Thoraya Obaid, UN Population Fund, noted that, ten years after Agenda 21, primary challenges remain, particularly poverty and gender inequality. She noted key problems such as lack of access to clean drinking water, health care and education, including reproductive health information and services, and called for integrated, interdisciplinary linkages between population and people’s rights.

Hama Arba Diallo, UN Convention to Combat Desertification (UNCCD), reviewed the history and goals of the Convention, including promoting sustainable development in drylands worldwide and addressing rural poverty and food security. He explained that 50 countries had developed national action programmes and called for further implementation of the Convention through bottom-up, participatory processes and additional financial and capacity-building support. Hamdallah Zedan, Convention on Biological Diversity (CBD), explained the Convention goals and emphasized that biodiversity underpins sustainable development. He noted the need for inter-sectoral cooperation and partnership, coordination of national level governance and implementation of related agreements. He called for capacity-building efforts, public awareness raising on the threats of biodiversity loss, development and implementation of the ecosystem approach, and an indigenous and local communities’ forum.

Ian Johnson, World Bank, called for sustained economic growth with social inclusion and environmental responsibility, and supported the Millenium Declaration’s poverty eradication goals. He noted that the World Bank plans to expand cooperation with Africa, prepare a report on innovative financing for sustainable development, and continue work on globalization to ensure benefits are more equitably distributed.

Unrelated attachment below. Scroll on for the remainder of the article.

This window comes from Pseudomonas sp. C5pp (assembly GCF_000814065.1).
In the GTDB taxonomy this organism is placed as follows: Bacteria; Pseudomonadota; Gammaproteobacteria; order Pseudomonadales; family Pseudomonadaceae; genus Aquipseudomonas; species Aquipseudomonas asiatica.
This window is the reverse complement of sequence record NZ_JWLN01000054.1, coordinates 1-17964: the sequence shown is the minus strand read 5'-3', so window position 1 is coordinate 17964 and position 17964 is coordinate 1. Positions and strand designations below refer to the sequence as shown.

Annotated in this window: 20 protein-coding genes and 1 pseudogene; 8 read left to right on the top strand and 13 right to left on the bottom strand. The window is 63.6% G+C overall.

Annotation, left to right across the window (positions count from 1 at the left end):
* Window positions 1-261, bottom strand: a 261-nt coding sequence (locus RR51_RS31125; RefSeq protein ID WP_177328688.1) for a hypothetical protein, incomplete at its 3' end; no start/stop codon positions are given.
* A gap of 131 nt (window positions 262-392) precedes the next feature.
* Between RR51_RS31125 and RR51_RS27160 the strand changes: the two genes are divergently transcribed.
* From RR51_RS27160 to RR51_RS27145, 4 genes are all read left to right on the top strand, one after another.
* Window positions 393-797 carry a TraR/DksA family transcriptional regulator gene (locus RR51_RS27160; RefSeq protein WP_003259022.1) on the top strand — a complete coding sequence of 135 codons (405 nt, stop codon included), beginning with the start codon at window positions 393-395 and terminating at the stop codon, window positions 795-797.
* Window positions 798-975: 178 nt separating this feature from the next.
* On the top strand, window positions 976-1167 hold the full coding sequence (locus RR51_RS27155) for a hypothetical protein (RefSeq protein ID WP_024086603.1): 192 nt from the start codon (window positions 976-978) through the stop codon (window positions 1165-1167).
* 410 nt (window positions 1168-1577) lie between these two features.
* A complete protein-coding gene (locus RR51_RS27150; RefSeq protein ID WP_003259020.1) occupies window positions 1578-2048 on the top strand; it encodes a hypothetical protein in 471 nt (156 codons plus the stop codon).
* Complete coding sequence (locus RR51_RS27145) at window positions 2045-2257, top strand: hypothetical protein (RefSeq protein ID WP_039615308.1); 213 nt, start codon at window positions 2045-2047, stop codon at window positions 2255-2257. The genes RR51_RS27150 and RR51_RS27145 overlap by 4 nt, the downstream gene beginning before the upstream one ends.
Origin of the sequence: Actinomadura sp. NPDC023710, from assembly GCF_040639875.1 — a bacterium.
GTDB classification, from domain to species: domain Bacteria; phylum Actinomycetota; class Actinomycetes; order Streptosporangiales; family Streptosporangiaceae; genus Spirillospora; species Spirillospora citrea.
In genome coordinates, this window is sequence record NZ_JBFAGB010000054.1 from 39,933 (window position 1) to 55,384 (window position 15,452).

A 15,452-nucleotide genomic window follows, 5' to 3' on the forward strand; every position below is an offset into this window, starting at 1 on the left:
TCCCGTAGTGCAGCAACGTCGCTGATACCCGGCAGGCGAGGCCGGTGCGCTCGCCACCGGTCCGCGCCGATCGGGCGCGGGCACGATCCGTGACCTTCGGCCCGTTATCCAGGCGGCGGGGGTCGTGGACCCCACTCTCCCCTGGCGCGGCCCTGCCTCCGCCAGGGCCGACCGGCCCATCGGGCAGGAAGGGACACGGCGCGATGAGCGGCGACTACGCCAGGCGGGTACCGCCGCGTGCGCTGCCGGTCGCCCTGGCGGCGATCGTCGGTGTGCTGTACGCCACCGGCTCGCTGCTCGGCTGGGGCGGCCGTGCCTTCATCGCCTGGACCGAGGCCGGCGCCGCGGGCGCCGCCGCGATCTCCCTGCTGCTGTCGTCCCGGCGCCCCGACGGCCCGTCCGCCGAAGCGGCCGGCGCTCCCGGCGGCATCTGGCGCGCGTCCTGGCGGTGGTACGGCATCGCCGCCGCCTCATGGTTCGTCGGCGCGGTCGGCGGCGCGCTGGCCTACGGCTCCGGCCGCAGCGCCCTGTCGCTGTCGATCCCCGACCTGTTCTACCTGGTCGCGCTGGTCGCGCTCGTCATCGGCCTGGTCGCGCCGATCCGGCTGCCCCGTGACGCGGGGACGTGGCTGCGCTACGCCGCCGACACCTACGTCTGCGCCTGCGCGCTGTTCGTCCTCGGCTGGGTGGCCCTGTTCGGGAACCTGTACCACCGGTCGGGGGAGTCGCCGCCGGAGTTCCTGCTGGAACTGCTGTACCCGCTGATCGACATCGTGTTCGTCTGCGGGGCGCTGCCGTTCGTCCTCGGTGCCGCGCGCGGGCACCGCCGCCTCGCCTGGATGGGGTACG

Mohammed El-Ashry, Global Environment Facility (GEF), called for a forward-looking Summit with concrete actions, and for partnerships and programmes that can be scaled-up and replicated. He identified financing as a central focus of Johannesburg discussions, and the need to find innovative and practical means for sustainable development financing. John Westley, International Fund for Agricultural Development (IFAD), said the main Summit challenge is to prioritize new investments for the rural poor, and that IFAD would continue investing in agriculture and rural development.

András Szöllosi-Nagy, UNESCO, reminded delegates that science and education should have prominent consideration at the Summit. He noted the human dimension of the digital divide and stressed that cultural diversity is as important for humans as biodiversity is for nature. Jacques Paul Eckebil, Food and Agriculture Organization, highlighted the role of agriculture for sustainable development, and its links to poverty and food insecurity. He recalled World Food Summit goals and highlighted policy constraints such as lack of political will and rural sector resources.